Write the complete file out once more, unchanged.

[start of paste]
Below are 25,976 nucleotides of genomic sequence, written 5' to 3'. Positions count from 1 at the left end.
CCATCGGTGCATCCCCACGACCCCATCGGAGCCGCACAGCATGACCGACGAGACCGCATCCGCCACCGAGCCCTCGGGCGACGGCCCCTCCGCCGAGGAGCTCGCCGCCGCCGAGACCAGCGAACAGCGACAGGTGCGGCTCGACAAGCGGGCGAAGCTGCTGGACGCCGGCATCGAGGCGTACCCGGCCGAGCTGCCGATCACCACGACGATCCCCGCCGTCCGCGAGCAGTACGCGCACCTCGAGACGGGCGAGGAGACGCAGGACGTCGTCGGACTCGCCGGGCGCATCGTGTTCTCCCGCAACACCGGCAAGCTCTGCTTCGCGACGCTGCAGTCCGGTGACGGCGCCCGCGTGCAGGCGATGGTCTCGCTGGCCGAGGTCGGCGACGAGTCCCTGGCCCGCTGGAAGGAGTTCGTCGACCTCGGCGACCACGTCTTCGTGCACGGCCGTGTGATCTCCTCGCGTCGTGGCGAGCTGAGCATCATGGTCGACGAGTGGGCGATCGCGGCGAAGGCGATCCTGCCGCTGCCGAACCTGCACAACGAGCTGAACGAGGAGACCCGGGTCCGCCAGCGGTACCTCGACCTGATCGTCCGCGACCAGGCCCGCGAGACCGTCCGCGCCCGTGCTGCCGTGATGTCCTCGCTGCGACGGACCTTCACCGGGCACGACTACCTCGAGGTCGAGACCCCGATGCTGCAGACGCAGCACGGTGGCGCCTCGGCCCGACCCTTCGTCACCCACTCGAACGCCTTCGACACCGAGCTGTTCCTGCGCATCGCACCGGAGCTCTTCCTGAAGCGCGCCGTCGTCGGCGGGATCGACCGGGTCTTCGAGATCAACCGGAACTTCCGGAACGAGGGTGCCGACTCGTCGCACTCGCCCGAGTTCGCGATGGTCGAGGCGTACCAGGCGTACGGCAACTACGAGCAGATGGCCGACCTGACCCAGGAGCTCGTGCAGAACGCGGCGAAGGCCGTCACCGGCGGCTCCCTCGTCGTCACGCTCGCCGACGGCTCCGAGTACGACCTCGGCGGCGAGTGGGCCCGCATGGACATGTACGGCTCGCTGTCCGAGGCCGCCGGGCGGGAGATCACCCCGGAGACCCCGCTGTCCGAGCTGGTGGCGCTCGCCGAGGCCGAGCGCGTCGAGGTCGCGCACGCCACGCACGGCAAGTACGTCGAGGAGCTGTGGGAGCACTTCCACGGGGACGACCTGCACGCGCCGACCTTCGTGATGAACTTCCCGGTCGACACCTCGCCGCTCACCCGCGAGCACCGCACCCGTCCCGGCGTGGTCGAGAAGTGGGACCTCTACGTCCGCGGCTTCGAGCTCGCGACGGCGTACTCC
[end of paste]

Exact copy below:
Below are 25,976 nucleotides of genomic sequence, written 5' to 3'. Positions count from 1 at the left end.
CCATCGGTGCATCCCCACGACCCCATCGGAGCCGCACAGCATGACCGACGAGACCGCATCCGCCACCGAGCCCTCGGGCGACGGCCCCTCCGCCGAGGAGCTCGCCGCCGCCGAGACCAGCGAACAGCGACAGGTGCGGCTCGACAAGCGGGCGAAGCTGCTGGACGCCGGCATCGAGGCGTACCCGGCCGAGCTGCCGATCACCACGACGATCCCCGCCGTCCGCGAGCAGTACGCGCACCTCGAGACGGGCGAGGAGACGCAGGACGTCGTCGGACTCGCCGGGCGCATCGTGTTCTCCCGCAACACCGGCAAGCTCTGCTTCGCGACGCTGCAGTCCGGTGACGGCGCCCGCGTGCAGGCGATGGTCTCGCTGGCCGAGGTCGGCGACGAGTCCCTGGCCCGCTGGAAGGAGTTCGTCGACCTCGGCGACCACGTCTTCGTGCACGGCCGTGTGATCTCCTCGCGTCGTGGCGAGCTGAGCATCATGGTCGACGAGTGGGCGATCGCGGCGAAGGCGATCCTGCCGCTGCCGAACCTGCACAACGAGCTGAACGAGGAGACCCGGGTCCGCCAGCGGTACCTCGACCTGATCGTCCGCGACCAGGCCCGCGAGACCGTCCGCGCCCGTGCTGCCGTGATGTCCTCGCTGCGACGGACCTTCACCGGGCACGACTACCTCGAGGTCGAGACCCCGATGCTGCAGACGCAGCACGGTGGCGCCTCGGCCCGACCCTTCGTCACCCACTCGAACGCCTTCGACACCGAGCTGTTCCTGCGCATCGCACCGGAGCTCTTCCTGAAGCGCGCCGTCGTCGGCGGGATCGACCGGGTCTTCGAGATCAACCGGAACTTCCGGAACGAGGGTGCCGACTCGTCGCACTCGCCCGAGTTCGCGATGGTCGAGGCGTACCAGGCGTACGGCAACTACGAGCAGATGGCCGACCTGACCCAGGAGCTCGTGCAGAACGCGGCGAAGGCCGTCACCGGCGGCTCCCTCGTCGTCACGCTCGCCGACGGCTCCGAGTACGACCTCGGCGGCGAGTGGGCCCGCATGGACATGTACGGCTCGCTGTCCGAGGCCGCCGGGCGGGAGATCACCCCGGAGACCCCGCTGTCCGAGCTGGTGGCGCTCGCCGAGGCCGAGCGCGTCGAGGTCGCGCACGCCACGCACGGCAAGTACGTCGAGGAGCTGTGGGAGCACTTCCACGGGGACGACCTGCACGCGCCGACCTTCGTGATGAACTTCCCGGTCGACACCTCGCCGCTCACCCGCGAGCACCGCACCCGTCCCGGCGTGGTCGAGAAGTGGGACCTCTACGTCCGCGGCTTCGAGCTCGCGACGGCGTACTCC